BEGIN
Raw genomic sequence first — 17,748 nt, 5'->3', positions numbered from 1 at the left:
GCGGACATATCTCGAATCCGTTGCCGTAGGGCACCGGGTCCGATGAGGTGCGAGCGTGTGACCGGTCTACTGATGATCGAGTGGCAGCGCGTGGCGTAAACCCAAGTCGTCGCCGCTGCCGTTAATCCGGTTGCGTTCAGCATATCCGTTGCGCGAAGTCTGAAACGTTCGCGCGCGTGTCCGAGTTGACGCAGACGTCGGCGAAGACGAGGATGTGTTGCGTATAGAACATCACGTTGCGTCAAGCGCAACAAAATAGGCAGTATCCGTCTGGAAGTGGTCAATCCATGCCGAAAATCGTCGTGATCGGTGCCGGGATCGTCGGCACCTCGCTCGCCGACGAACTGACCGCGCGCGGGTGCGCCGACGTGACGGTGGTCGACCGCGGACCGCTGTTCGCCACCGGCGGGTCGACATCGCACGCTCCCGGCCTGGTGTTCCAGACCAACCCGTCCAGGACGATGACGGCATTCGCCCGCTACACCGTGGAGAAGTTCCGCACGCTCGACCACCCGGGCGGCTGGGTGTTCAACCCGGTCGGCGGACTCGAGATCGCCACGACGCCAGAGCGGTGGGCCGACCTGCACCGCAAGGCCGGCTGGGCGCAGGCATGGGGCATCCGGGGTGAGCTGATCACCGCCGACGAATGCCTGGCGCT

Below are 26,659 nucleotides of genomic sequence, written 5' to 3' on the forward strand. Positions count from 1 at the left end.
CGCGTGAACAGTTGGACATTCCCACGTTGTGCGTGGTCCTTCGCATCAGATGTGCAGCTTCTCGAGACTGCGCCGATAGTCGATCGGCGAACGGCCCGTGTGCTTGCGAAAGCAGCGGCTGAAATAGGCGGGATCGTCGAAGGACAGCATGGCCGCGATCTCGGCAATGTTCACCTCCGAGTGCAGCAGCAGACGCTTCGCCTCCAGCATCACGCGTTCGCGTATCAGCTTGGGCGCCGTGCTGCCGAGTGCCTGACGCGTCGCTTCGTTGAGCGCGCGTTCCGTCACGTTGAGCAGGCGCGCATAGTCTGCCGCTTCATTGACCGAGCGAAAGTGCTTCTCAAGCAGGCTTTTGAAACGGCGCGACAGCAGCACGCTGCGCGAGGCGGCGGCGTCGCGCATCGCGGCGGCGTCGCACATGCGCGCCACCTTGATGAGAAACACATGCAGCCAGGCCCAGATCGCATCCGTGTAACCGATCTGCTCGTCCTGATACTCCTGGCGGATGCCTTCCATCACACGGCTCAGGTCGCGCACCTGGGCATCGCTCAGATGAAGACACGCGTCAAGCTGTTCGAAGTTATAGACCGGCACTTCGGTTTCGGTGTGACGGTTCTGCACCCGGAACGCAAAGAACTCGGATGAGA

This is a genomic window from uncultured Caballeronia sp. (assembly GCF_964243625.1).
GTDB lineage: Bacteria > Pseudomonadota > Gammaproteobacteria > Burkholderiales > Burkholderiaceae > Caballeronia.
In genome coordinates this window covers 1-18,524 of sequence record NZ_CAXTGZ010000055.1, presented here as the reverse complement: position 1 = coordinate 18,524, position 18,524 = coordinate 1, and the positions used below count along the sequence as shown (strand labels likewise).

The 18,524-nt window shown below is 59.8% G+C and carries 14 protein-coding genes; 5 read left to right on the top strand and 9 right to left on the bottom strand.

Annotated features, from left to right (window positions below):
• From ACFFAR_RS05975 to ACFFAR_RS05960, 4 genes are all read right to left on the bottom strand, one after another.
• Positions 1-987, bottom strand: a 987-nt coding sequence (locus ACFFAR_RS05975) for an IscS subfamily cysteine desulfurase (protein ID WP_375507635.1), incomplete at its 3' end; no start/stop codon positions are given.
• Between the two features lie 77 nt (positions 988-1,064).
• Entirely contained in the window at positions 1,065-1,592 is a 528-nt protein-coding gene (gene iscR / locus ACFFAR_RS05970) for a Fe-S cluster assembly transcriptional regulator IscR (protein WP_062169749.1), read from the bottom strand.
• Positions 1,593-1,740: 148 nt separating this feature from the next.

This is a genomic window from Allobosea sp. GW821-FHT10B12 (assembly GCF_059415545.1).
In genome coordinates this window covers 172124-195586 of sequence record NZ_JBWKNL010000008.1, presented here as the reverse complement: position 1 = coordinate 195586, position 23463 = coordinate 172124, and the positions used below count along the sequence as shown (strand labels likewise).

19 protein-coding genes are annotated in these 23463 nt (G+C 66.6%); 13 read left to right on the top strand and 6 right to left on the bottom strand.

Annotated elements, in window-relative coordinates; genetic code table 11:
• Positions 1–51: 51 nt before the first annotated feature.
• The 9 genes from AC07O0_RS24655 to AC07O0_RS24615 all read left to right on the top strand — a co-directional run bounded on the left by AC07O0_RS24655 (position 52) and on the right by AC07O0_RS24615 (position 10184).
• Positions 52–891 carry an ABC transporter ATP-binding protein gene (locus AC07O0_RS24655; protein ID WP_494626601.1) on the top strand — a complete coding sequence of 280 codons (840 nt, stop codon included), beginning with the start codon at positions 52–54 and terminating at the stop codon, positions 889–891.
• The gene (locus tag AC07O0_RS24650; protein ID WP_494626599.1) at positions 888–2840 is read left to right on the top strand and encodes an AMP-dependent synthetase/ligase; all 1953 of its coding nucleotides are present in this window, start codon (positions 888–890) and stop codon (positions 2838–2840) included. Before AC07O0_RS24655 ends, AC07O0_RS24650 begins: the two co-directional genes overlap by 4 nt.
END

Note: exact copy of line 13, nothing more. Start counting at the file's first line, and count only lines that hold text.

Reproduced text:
• Entirely contained in the window at positions 1,065-1,592 is a 528-nt protein-coding gene (gene iscR / locus ACFFAR_RS05970) for a Fe-S cluster assembly transcriptional regulator IscR (protein WP_062169749.1), read from the bottom strand.